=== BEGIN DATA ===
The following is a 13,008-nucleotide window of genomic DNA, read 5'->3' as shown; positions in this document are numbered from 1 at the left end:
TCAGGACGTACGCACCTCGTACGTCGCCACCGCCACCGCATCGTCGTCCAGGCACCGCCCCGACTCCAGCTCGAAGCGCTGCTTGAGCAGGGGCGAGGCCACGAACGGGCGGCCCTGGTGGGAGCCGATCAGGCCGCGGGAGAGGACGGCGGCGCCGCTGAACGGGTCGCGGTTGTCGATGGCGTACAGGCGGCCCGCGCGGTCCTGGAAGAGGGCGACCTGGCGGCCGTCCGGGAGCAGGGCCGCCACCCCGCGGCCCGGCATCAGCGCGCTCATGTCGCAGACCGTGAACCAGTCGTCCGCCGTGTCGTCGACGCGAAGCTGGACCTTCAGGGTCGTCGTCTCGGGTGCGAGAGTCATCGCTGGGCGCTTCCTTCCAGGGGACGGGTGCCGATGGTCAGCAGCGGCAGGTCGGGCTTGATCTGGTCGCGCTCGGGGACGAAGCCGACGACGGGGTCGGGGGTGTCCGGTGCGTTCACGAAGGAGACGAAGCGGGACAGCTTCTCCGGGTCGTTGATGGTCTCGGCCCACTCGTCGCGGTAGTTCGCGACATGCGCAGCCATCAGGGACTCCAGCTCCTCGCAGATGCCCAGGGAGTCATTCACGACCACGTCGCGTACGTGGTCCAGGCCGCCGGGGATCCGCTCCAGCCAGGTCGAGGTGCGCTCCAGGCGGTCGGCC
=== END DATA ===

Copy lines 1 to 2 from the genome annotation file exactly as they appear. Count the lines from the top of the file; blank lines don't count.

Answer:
The following is a 13,008-nucleotide window of genomic DNA, read 5'->3' as shown; positions in this document are numbered from 1 at the left end:
TCAGGACGTACGCACCTCGTACGTCGCCACCGCCACCGCATCGTCGTCCAGGCACCGCCCCGACTCCAGCTCGAAGCGCTGCTTGAGCAGGGGCGAGGCCACGAACGGGCGGCCCTGGTGGGAGCCGATCAGGCCGCGGGAGAGGACGGCGGCGCCGCTGAACGGGTCGCGGTTGTCGATGGCGTACAGGCGGCCCGCGCGGTCCTGGAAGAGGGCGACCTGGCGGCCGTCCGGGAGCAGGGCCGCCACCCCGCGGCCCGGCATCAGCGCGCTCATGTCGCAGACCGTGAACCAGTCGTCCGCCGTGTCGTCGACGCGAAGCTGGACCTTCAGGGTCGTCGTCTCGGGTGCGAGAGTCATCGCTGGGCGCTTCCTTCCAGGGGACGGGTGCCGATGGTCAGCAGCGGCAGGTCGGGCTTGATCTGGTCGCGCTCGGGGACGAAGCCGACGACGGGGTCGGGGGTGTCCGGTGCGTTCACGAAGGAGACGAAGCGGGACAGCTTCTCCGGGTCGTTGATGGTCTCGGCCCACTCGTCGCGGTAGTTCGCGACATGCGCAGCCATCAGGGACTCCAGCTCCTCGCAGATGCCCAGGGAGTCATTCACGACCACGTCGCGTACGTGGTCCAGGCCGCCGGGGATCCGCTCCAGCCAGGTCGAGGTGCGCTCCAGGCGGTCGGCC